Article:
This, remember, is a team that can afford to leave the Juventus striker Carlos Tevez sitting at home. Higuain, the Napoli striker, is doubtful for tonight’s match, as he continues to suffer from an ankle complaint, but with Manchester City striker Aguero – who is sharing a room with Messi, his closest friend in football – to call upon as well, there is a potential explosiveness to Argentina that exceeds all of their rivals, including Brazil. Winger Di Maria of Real Madrid, the last of the quartet, is also operating while high on confidence as a recent Champions League winner, one of the stars of the show in the victory over Atletico Madrid.
But, in public at least, Argentina are playing down their chances of overall victory and are setting their sights primarily on ending a quarter-final jinx instead. Their last two World Cup adventures have ended at this stage, on both occasions at the hands of Germany, while they failed to progress from the group stage in 2002. Although always regarded as potential champions, they realise that their recent record is poor.
“It’s very difficult to become world champions,” pointed out Sabella last week. “We mustn’t believe we’re the best. In fact, we know we’re not the best, but we are a [world] power. We can’t get involved in triumphalism… We must remain emotionally balanced and the more so when we go out on to the pitch.”
The pressure is on Messi to perform, and while he is sometimes treated in a cool fashion by fans of Argentina because of the close and long-term association he enjoys with his club, there is no question that the striker realises that a World Cup tends to be where great players truly establish themselves. While he is unquestionably already one of them, there are still some who feel Messi still has something to prove on the greatest stage of all. “The games at the World Cup are totally different,” the striker conceded last week. “First of all the atmosphere is not like anything else. While the Champions League is great, the World Cup is special.”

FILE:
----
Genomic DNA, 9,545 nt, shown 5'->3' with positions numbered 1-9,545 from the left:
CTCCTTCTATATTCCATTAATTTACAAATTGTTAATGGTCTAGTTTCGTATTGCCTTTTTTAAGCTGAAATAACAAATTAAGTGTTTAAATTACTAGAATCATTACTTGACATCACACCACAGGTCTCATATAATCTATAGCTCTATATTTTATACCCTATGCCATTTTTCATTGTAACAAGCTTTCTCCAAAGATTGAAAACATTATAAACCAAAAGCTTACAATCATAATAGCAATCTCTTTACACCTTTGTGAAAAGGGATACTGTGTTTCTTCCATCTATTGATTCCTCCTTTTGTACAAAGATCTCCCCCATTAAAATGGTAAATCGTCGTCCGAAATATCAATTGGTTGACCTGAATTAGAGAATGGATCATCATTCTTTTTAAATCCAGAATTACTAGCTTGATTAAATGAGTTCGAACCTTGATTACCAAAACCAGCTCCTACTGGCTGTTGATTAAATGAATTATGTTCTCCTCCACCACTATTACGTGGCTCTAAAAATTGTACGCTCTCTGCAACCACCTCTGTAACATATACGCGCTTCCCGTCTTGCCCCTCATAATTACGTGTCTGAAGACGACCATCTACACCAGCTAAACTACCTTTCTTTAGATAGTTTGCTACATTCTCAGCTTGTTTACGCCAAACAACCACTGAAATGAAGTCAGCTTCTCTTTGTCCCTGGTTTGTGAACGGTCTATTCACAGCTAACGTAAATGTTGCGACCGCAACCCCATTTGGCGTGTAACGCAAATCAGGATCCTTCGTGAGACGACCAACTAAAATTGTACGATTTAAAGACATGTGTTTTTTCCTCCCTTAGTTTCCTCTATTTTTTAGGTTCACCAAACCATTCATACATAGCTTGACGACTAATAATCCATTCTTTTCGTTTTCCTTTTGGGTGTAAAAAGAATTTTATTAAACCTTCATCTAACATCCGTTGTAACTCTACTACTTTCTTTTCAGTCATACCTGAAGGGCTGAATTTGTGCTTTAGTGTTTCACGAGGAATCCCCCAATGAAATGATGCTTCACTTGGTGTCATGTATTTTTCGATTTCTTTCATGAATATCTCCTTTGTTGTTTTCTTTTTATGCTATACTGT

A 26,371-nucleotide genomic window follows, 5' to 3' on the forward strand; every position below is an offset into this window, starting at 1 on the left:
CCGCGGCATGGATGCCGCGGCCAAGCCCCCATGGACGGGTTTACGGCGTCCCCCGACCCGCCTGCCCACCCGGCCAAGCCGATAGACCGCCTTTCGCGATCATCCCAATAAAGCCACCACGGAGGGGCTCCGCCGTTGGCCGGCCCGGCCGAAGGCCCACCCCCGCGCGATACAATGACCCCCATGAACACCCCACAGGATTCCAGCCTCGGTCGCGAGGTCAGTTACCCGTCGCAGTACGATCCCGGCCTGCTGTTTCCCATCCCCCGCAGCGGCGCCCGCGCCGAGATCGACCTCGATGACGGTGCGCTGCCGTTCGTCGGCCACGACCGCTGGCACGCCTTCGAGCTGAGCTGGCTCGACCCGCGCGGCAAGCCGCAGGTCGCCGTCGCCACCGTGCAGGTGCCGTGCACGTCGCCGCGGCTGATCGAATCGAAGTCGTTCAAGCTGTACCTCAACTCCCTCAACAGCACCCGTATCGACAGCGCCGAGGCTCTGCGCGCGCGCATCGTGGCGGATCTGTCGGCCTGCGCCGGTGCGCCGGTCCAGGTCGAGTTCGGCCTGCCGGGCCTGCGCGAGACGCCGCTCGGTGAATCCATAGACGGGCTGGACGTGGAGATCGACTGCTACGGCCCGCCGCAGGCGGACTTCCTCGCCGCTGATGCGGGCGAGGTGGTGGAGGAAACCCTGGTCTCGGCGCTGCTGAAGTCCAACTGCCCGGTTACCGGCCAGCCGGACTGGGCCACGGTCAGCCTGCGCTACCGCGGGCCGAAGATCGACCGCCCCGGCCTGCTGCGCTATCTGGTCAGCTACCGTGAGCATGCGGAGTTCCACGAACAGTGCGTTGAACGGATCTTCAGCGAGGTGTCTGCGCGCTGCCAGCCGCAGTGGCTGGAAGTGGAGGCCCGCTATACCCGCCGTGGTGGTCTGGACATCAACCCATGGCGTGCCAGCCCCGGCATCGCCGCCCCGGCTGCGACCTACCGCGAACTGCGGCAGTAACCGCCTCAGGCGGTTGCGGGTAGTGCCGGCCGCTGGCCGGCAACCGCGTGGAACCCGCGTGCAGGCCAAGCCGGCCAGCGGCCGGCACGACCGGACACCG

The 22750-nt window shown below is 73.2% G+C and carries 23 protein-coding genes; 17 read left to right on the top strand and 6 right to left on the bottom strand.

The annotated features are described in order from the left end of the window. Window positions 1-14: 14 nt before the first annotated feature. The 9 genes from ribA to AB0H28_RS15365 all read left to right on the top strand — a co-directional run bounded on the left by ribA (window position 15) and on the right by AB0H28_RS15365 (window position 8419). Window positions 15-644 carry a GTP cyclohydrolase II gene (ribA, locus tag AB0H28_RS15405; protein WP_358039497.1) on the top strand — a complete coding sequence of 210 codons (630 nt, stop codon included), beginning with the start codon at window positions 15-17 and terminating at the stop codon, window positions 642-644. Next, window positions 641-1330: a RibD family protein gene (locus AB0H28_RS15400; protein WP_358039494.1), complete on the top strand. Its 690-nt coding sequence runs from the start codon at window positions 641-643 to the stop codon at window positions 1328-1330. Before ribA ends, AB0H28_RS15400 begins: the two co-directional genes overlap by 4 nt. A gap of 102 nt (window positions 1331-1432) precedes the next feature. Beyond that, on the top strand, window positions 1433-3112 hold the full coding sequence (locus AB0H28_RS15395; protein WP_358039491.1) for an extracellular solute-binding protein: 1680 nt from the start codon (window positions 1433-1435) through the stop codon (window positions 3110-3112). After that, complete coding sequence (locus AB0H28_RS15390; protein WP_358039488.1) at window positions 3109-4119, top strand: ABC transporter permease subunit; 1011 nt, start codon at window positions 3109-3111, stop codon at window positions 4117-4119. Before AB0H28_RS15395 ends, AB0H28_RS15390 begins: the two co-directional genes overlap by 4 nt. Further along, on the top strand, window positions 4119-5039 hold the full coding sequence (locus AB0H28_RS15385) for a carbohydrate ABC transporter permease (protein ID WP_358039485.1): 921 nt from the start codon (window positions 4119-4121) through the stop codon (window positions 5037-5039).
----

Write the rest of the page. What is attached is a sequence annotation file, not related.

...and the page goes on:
Promisingly, if it is goals you want in a World Cup already laden with them, Manchester City’s Eden Dzeko and Stuttgart’s Vedad Ibisevic, who could start in attack together for Bosnia-Herzegovina, managed an impressive haul of 18 goals between them during their country’s qualifying campaign.
Only one attacking combination were more productive – Messi and Higuain – who scored 19 goals between them en route to Brazil, although such is the embarrassment of riches, Sabella is unlikely to restrict himself to playing just two forwards this evening.
• Lionel Messi has not scored a goal at the finals since his World Cup debut in Germany in 2006 when Argentina beat Serbia and Montenegro 6-0 and he netted their sixth as a substitute.
• Sergio Aguero scored both goals when Argentina beat Bosnia 2-0 in a friendly in the US city of St Louis last November in their second meeting.
• Bosnia emerged as an independent nation out of the break-up of Yugoslavia, founded a national football federation in 1992 and joined FIFA in 1996.
• Bosnia coach Safet Susic, pictured, was once a gifted forward who scored 21 goals in 54 internationals for the former Yugoslavia, including a hat-trick in a 4-2 friendly win over Argentina in Belgrade in 1979.
• The teams have met twice with Argentina winning both times.